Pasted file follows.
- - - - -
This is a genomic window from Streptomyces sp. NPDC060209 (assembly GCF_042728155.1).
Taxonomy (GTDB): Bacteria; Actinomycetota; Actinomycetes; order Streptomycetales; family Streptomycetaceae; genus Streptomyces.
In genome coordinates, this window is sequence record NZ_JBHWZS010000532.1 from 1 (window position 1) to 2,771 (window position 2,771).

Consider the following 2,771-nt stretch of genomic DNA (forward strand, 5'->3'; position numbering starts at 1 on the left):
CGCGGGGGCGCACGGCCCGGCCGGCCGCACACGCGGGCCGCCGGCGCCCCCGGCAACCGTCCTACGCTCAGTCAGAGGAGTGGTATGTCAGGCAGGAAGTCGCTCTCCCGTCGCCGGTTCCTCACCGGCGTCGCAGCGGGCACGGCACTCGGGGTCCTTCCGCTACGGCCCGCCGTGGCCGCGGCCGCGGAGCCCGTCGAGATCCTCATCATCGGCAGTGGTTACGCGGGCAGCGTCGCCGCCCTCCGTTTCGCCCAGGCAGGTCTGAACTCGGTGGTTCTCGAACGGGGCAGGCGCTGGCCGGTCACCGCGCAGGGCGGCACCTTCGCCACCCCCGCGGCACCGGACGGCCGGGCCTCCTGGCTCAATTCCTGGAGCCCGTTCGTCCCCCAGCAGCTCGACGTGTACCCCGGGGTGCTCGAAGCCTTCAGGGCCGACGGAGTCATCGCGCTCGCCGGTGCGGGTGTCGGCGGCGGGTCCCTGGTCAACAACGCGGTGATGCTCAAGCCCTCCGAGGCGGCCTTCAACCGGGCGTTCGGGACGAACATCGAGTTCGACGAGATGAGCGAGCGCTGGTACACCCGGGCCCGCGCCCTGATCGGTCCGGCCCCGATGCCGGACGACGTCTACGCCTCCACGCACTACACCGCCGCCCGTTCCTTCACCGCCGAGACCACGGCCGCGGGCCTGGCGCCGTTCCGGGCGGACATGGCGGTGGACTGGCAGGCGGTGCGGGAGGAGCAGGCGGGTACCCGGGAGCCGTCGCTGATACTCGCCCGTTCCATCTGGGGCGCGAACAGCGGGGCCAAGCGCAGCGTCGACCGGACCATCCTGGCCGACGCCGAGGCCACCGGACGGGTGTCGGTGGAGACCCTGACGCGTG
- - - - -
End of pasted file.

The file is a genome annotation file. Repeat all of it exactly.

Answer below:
This is a genomic window from Streptomyces sp. NPDC060209 (assembly GCF_042728155.1).
Taxonomy (GTDB): Bacteria; Actinomycetota; Actinomycetes; order Streptomycetales; family Streptomycetaceae; genus Streptomyces.
In genome coordinates, this window is sequence record NZ_JBHWZS010000532.1 from 1 (window position 1) to 2,771 (window position 2,771).

Consider the following 2,771-nt stretch of genomic DNA (forward strand, 5'->3'; position numbering starts at 1 on the left):
CGCGGGGGCGCACGGCCCGGCCGGCCGCACACGCGGGCCGCCGGCGCCCCCGGCAACCGTCCTACGCTCAGTCAGAGGAGTGGTATGTCAGGCAGGAAGTCGCTCTCCCGTCGCCGGTTCCTCACCGGCGTCGCAGCGGGCACGGCACTCGGGGTCCTTCCGCTACGGCCCGCCGTGGCCGCGGCCGCGGAGCCCGTCGAGATCCTCATCATCGGCAGTGGTTACGCGGGCAGCGTCGCCGCCCTCCGTTTCGCCCAGGCAGGTCTGAACTCGGTGGTTCTCGAACGGGGCAGGCGCTGGCCGGTCACCGCGCAGGGCGGCACCTTCGCCACCCCCGCGGCACCGGACGGCCGGGCCTCCTGGCTCAATTCCTGGAGCCCGTTCGTCCCCCAGCAGCTCGACGTGTACCCCGGGGTGCTCGAAGCCTTCAGGGCCGACGGAGTCATCGCGCTCGCCGGTGCGGGTGTCGGCGGCGGGTCCCTGGTCAACAACGCGGTGATGCTCAAGCCCTCCGAGGCGGCCTTCAACCGGGCGTTCGGGACGAACATCGAGTTCGACGAGATGAGCGAGCGCTGGTACACCCGGGCCCGCGCCCTGATCGGTCCGGCCCCGATGCCGGACGACGTCTACGCCTCCACGCACTACACCGCCGCCCGTTCCTTCACCGCCGAGACCACGGCCGCGGGCCTGGCGCCGTTCCGGGCGGACATGGCGGTGGACTGGCAGGCGGTGCGGGAGGAGCAGGCGGGTACCCGGGAGCCGTCGCTGATACTCGCCCGTTCCATCTGGGGCGCGAACAGCGGGGCCAAGCGCAGCGTCGACCGGACCATCCTGGCCGACGCCGAGGCCACCGGACGGGTGTCGGTGGAGACCCTGACGCGTG